First of all, there are pairs that are comprised of complementary elements, reminiscent of the delicately balanced oppositions we find prior to the ultimate alchemical resolution. For example, in The Glory of the World we find an account of two kinds of water: “Know also that two waters flow forth from this fountain; the one (which is the spirit) towards the rising sun, and the other, the body, towards the setting sun.”  An understanding of the implications of the metaphor of the waters would be very important for the alchemical work, since the movement of the two waters has its analogue in the Tabula’s description of the ascending and descending movement of the creative will of the world. Examples of this kind of balanced opposition can be found in other treatises as well: “When there was nothing but Himself, God, who is infinite in His wisdom, created two classes of things, namely, those that are in heaven, and those that are under heaven,” thereby reiterating the Tabula’s oft-quoted pronouncement that “what is above is just as what is below.” 
There is also a second type of opposition that consists of pairs of opposites whose terms are quite unbalanced. One example is found in An Open Entrance to the Closed Palace of the King: “Gold is our male, and it is sexually joined to a more crude white gold—the female seed: the two together constitute our fruitful Hermaphrodite.”  Here the female is described as inferior to the male, but from the same treatise comes the following: “Our Mercury is not common mercury . . . all common mercury is corporeal, specific, and dead, while our Mercury is spiritual, female, living, and life giving,” and here we have the female described as being superior to the male. In either case, however, what we have here are oppositions of the type I call unbalanced. ‘Common Mercury’ is opposed to ‘our Mercury,’ ‘corporeal’ is opposed to ‘spiritual,’ and ‘dead’ is opposed to ‘living,’ and in each of the pairs the elements are not only opposed to each other but one is considered inferior to the other.
At first this may appear inconsequential since the contexts in which the pairs in my examples appear make it obvious that none are elements in an alchemical union, nor are the alchemists giving directions here about how to accomplish the coniunctio. However, the alchemists are making statements that hint at an esoteric dimension of meaning with regard to substances and qualities, and the implications of their conceptualizations are very interesting. For example, the writer who speaks of “common mercury” seems to be demonstrating his belief in an ontological dualism that demands that the “common mercury” must be replaced by “our Mercury.” If this is the case, it is a view that departs from the pattern found in the Tabula Smaragdina where all elements in oppositions are balanced.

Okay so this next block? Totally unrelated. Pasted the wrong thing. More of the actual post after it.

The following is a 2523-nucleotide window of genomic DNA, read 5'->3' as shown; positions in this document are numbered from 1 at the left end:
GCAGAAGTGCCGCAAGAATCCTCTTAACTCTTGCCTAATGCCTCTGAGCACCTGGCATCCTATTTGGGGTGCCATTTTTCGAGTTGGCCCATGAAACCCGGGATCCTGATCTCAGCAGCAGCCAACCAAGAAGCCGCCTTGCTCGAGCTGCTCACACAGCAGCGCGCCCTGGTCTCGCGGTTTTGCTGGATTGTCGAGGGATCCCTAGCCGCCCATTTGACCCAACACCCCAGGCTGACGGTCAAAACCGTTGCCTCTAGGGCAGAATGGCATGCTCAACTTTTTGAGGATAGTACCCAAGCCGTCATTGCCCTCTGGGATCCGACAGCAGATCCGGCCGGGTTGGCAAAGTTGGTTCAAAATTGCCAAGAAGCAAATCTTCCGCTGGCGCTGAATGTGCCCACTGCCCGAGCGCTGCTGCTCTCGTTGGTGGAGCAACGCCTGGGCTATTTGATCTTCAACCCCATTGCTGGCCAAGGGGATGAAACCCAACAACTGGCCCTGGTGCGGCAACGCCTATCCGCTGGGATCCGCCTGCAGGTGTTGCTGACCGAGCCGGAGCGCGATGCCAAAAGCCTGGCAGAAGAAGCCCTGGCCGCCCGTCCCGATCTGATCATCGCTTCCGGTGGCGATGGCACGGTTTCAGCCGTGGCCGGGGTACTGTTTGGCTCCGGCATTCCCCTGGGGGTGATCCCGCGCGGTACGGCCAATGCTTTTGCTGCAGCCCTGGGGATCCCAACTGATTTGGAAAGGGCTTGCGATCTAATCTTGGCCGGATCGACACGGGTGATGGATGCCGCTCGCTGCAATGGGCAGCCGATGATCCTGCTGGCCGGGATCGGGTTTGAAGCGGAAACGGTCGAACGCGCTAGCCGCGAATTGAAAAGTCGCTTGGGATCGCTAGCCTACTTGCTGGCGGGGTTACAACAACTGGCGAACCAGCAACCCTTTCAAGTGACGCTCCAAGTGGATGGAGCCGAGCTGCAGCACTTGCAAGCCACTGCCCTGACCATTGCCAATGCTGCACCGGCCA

Not all the alchemical oppositions are as benign as those that have been discussed thus far. To a third group belong what I like to call “the great polarities” that are often described in terms denoting extreme conflict. Several outstanding descriptions of oppositions like these can be found in The Book of Lambspring, which is comprised of fifteen verses representing different stages in the alchemical process; each verse is accompanied by a superbly executed engraving.  Space does not permit an exhaustive commentary on The Book of Lambspring but I do want to make some comments about two verses in particular. In one we find two birds, one white, the other red, depicted in combat with each other, while in a second verse a wolf “from the east” fights with a dog “from the west.”  These are undoubtedly metaphors referring to elements that are in opposition to each other and must be resolved before the alchemical work can proceed. Here it is important to note that not only are they imaged as radical polarities, but their resolution is portrayed as being possible only when one of them vanquishes the other. Close examination of the oppositions in this text as well as many others like it show that the language of war was frequently used in alchemical descriptions. This is significant. Elsewhere I have argued that of the three kinds of oppositions one finds in the alchemical texts, only those which depict paired elements in a balanced opposition follow the model found in the Tabula Smaragdina and that this warrants refraining from referring to the Tabula as if it were the only ancient text that functioned in a paradigmatic way for the alchemists.  However, here I want to emphasize that in my view the subtle dynamics involved in the alchemical coniunctio can only be modeled after a description like that found in the Tabula smaragdina.